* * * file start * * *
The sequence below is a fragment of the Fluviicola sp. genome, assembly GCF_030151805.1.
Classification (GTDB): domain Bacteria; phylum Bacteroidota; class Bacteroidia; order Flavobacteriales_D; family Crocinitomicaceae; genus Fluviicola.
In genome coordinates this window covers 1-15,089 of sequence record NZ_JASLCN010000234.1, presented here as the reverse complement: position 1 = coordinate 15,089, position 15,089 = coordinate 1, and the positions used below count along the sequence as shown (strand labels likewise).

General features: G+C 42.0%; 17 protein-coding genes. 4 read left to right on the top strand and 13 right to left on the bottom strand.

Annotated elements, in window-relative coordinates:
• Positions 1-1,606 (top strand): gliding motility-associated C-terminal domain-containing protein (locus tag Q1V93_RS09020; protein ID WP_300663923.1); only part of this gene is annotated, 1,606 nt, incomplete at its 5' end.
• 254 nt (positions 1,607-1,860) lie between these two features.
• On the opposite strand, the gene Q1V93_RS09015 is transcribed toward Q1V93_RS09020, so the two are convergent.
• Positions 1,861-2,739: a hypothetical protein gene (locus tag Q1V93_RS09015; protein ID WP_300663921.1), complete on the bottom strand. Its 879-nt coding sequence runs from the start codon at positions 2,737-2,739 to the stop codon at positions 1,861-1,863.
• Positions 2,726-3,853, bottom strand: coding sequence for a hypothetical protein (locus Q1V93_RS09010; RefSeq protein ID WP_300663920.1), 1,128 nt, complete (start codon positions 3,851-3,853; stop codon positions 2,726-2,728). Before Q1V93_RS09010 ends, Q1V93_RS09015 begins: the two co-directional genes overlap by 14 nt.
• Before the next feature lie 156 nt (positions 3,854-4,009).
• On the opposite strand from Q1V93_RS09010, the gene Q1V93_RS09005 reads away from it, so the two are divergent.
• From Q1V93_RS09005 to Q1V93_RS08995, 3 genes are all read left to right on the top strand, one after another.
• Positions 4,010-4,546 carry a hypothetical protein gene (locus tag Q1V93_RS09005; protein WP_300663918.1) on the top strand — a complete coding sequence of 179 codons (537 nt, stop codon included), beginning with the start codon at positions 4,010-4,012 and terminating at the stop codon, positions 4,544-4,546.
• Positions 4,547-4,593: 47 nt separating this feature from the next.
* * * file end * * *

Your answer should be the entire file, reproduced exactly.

The sequence below is a fragment of the Fluviicola sp. genome, assembly GCF_030151805.1.
Classification (GTDB): domain Bacteria; phylum Bacteroidota; class Bacteroidia; order Flavobacteriales_D; family Crocinitomicaceae; genus Fluviicola.
In genome coordinates this window covers 1-15,089 of sequence record NZ_JASLCN010000234.1, presented here as the reverse complement: position 1 = coordinate 15,089, position 15,089 = coordinate 1, and the positions used below count along the sequence as shown (strand labels likewise).

General features: G+C 42.0%; 17 protein-coding genes. 4 read left to right on the top strand and 13 right to left on the bottom strand.

Annotated elements, in window-relative coordinates:
• Positions 1-1,606 (top strand): gliding motility-associated C-terminal domain-containing protein (locus tag Q1V93_RS09020; protein ID WP_300663923.1); only part of this gene is annotated, 1,606 nt, incomplete at its 5' end.
• 254 nt (positions 1,607-1,860) lie between these two features.
• On the opposite strand, the gene Q1V93_RS09015 is transcribed toward Q1V93_RS09020, so the two are convergent.
• Positions 1,861-2,739: a hypothetical protein gene (locus tag Q1V93_RS09015; protein ID WP_300663921.1), complete on the bottom strand. Its 879-nt coding sequence runs from the start codon at positions 2,737-2,739 to the stop codon at positions 1,861-1,863.
• Positions 2,726-3,853, bottom strand: coding sequence for a hypothetical protein (locus Q1V93_RS09010; RefSeq protein ID WP_300663920.1), 1,128 nt, complete (start codon positions 3,851-3,853; stop codon positions 2,726-2,728). Before Q1V93_RS09010 ends, Q1V93_RS09015 begins: the two co-directional genes overlap by 14 nt.
• Before the next feature lie 156 nt (positions 3,854-4,009).
• On the opposite strand from Q1V93_RS09010, the gene Q1V93_RS09005 reads away from it, so the two are divergent.
• From Q1V93_RS09005 to Q1V93_RS08995, 3 genes are all read left to right on the top strand, one after another.
• Positions 4,010-4,546 carry a hypothetical protein gene (locus tag Q1V93_RS09005; protein WP_300663918.1) on the top strand — a complete coding sequence of 179 codons (537 nt, stop codon included), beginning with the start codon at positions 4,010-4,012 and terminating at the stop codon, positions 4,544-4,546.
• Positions 4,547-4,593: 47 nt separating this feature from the next.